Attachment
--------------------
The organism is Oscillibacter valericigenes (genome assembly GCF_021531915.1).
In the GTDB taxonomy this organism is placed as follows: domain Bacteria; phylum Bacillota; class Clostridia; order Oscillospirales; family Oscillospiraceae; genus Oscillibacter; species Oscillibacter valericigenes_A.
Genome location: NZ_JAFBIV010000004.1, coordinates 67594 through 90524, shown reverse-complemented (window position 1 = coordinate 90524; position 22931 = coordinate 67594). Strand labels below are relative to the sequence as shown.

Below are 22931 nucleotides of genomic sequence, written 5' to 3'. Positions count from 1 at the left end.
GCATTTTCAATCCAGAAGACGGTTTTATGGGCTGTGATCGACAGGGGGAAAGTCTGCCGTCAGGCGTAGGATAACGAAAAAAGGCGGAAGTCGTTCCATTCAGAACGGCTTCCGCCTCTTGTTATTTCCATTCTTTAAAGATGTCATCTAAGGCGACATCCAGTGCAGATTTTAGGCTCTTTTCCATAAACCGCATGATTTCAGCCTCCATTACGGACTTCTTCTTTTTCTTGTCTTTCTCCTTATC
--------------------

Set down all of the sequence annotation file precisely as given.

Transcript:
The organism is Oscillibacter valericigenes (genome assembly GCF_021531915.1).
In the GTDB taxonomy this organism is placed as follows: domain Bacteria; phylum Bacillota; class Clostridia; order Oscillospirales; family Oscillospiraceae; genus Oscillibacter; species Oscillibacter valericigenes_A.
Genome location: NZ_JAFBIV010000004.1, coordinates 67594 through 90524, shown reverse-complemented (window position 1 = coordinate 90524; position 22931 = coordinate 67594). Strand labels below are relative to the sequence as shown.

Below are 22931 nucleotides of genomic sequence, written 5' to 3'. Positions count from 1 at the left end.
GCATTTTCAATCCAGAAGACGGTTTTATGGGCTGTGATCGACAGGGGGAAAGTCTGCCGTCAGGCGTAGGATAACGAAAAAAGGCGGAAGTCGTTCCATTCAGAACGGCTTCCGCCTCTTGTTATTTCCATTCTTTAAAGATGTCATCTAAGGCGACATCCAGTGCAGATTTTAGGCTCTTTTCCATAAACCGCATGATTTCAGCCTCCATTACGGACTTCTTCTTTTTCTTGTCTTTCTCCTTATC